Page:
Presentation on theme: "Chapter 11 Psychological Disorders and Their Treatment"— Presentation transcript:
1 Chapter 11 Psychological Disorders and Their Treatment
2 Prevalence of Psychological Disorders In a year in the U.S.:20% of persons experience psychological problems severe enough to adversely affect their daily living.40% of persons experience at least mild mental health problems.About 2.1 million people are admitted to hospitals due to serious psychological problems.Worldwide:About 400 million people are afflicted with psychological disorders.
3 How Should We Understand Psychological Disorders? The medical model proposes that psychological disorders have a biological basis and can be classified into discrete categories and are analogous to physical diseases.
4 How Should We Understand Psychological Disorders? Although not agreeing that all mental health problems have a biological basis, mainstream psychology has adopted the medical model’s terminology.Symptom: a sign of a disorderDiagnosis: distinguishing one disorder from anotherEtiology: a disorder’s apparent causes and developmental historyPrognosis: prediction about the likely course of a disorder
5 Defining Psychological Disorders A pattern of atypical behaviorResults in personal distress orSignificant impairment in a person’s social or occupational functioning
6 Defining Psychological Disorders Major criteria used to differentiate normal from disordered behavior:AtypicalSignificantly above or below the average in its frequency of occurrenceViolates cultural normsMaladaptiveInterferes with ability to perform normal activitiesCauses personal distressIndividuals who report experiencing troubling emotions are often considered to have psychological problems.
7 Numerous Theoretical Explanations Five primary perspectives to understand mental illness:Psychodynamic: Disordered behavior is controlled by unconscious forces shaped by childhood experiences.Behavioral: Disordered behavior is caused by identifiable factors in the person’s environment and results from learning.Cognitive: ineffective or inaccurate thinking is the root cause of mental illness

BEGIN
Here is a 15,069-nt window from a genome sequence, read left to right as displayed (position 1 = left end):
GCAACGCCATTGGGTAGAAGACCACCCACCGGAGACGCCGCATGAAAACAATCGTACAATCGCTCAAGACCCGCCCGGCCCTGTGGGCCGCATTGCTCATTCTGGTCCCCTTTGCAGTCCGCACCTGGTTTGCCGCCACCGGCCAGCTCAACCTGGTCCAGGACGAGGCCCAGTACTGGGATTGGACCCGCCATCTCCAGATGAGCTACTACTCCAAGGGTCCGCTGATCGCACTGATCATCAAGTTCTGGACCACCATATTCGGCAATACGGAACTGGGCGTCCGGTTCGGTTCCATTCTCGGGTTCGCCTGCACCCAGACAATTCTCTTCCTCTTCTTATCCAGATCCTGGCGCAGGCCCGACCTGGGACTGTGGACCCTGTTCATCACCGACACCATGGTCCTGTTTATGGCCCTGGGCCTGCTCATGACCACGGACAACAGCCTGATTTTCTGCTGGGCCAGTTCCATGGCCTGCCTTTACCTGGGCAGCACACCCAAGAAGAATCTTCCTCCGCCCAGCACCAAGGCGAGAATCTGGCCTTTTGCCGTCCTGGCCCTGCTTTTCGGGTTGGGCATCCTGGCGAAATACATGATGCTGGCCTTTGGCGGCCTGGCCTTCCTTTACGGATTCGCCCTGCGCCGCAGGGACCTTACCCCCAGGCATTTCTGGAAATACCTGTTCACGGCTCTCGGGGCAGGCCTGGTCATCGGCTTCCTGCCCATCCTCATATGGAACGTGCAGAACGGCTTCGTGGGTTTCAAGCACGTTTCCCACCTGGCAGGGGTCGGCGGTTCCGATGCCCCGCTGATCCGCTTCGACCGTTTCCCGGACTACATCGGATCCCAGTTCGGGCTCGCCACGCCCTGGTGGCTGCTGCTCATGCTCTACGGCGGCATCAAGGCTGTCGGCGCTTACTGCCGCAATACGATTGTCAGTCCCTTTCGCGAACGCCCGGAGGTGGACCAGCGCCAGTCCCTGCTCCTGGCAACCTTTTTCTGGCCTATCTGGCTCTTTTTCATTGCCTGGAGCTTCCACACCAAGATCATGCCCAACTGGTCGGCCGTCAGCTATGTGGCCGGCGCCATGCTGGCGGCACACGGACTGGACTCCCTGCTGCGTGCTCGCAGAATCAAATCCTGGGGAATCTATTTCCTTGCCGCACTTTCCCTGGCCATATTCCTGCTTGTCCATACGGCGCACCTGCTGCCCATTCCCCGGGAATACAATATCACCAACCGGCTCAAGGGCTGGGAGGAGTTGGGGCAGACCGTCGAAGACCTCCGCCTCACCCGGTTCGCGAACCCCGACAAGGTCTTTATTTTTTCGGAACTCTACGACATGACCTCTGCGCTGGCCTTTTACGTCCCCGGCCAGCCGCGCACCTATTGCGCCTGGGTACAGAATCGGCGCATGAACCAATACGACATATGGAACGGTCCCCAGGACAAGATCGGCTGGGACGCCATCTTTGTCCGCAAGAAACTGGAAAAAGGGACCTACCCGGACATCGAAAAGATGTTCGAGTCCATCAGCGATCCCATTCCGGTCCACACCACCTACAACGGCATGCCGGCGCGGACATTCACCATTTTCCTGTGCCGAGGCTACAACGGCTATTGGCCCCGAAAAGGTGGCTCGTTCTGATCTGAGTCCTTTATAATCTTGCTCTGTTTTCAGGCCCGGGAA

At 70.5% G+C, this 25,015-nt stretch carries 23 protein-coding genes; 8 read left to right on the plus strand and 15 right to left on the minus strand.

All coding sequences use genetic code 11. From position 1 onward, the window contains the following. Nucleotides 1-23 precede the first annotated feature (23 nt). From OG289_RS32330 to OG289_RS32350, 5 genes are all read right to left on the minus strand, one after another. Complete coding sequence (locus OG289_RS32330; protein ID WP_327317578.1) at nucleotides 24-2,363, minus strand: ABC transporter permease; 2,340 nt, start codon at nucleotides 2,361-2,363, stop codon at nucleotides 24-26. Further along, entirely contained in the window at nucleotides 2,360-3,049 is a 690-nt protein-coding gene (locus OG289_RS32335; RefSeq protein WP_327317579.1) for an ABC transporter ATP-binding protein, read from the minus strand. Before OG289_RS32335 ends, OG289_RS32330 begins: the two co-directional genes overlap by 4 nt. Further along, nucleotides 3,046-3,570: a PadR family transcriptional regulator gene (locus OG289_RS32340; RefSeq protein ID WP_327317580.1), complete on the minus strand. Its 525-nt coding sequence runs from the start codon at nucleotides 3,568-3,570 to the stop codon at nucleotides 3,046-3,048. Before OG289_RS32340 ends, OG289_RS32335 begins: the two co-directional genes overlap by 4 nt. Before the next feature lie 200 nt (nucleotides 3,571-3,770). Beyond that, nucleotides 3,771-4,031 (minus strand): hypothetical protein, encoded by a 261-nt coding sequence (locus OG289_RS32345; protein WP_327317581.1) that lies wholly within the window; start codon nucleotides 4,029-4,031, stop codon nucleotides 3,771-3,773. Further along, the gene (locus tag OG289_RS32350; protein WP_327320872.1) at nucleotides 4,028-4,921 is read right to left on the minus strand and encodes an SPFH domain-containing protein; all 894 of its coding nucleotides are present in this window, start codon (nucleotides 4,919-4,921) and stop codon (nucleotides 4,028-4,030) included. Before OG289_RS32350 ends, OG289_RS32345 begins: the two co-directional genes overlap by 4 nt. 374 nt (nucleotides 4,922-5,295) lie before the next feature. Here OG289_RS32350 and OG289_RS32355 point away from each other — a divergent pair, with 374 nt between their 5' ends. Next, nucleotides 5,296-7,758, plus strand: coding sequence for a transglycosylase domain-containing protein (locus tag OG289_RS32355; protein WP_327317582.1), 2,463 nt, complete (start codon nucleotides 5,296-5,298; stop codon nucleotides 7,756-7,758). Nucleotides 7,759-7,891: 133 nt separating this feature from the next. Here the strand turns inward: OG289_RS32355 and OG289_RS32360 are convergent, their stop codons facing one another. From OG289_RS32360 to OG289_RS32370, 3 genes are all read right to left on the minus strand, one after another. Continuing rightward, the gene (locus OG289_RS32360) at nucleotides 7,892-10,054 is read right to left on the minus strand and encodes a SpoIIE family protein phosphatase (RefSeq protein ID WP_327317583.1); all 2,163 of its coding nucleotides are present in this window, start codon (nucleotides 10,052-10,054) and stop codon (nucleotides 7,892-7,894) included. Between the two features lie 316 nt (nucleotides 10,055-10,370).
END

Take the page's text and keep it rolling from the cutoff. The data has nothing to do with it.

8 Numerous Theoretical Explanations Five primary perspectives to understand mental illness:Sociocultural: Mental illness is the product of broad social and cultural forces .Biological: Disordered behavior is caused by biological conditions, such as genetics, hormone levels, or neurotransmitter activity in the brain.
9 Combined ModelsDiathesis-stress model: a predisposition to a given disorder (diathesis) that combines with environmental stressors to trigger a psychological disorderBio-psycho-social model. Takes into account predispositions, personal experience, and life circumstances.
11 Psychological Disorders Biological(Evolution,individualgenes, brainstructuresand chemistry)Psychological(Stress, trauma,learned helplessness,mood-related perceptionsand memories)Sociocultural(Roles, expectations,definition of normalityand disorder)Bio-psycho-social Perspectiveassumes that biological, sociocultural, and psychological factors combine and interact to produce psychological disorders
12 Models from Outside Psychology Spirit PossessionTrephiningLunacyCursesFamily/generationalOccult (voodoo, witchcraft)SinGuiltUnforgiveness, bitterness
13 Risks of Using Diagnostic Labels David Rosenhan demonstrated diagnostic labels’ biasing effects.Misdiagnosis of insanity by hospital personnel due to their bias toward calling a healthy person sickDiagnostic labels can harm patients in several ways.Label may “dehumanize” patients by encouraging mental health practitioners to treat them as labels rather than as unique individuals with problems.Labeled individuals may experience discrimination and may cause people to expect those labeled to behave abnormally and thus to misperceive normal behavior as disordered.
14 Benefits of Using Diagnostic Labels Despite ethical concerns, diagnostic labels are used because they serve several important functions:Summarize patient’s symptoms or problems, and thus, communicate great deal of information with a single wordConvey information about possible causes of the disorderConvey information about the patient’s prognosis
15 DSM Classification System Diagnostic and Statistical Manual of Mental Disorders (DSM) use to diagnose mental disordersPublished by the American Psychiatric Association.Since 1980, DSM has been updated several times and is now in its fourth edition, text revision, or DSM-IV-TR.
16 DSM Classification System DSM classification system is descriptive rather than explanatory, meaning that:it is not based on a particular theory concerning the cause(s) of psychological disorders.diagnoses are based mainly on observable symptoms.DSM provides clearer directions concerning number, duration, and severity of symptoms necessary to assign a diagnosis.By recognizing that two patients with same disorder may substantially differ from one another, clinicians much more likely to acknowledge uniqueness of all patients.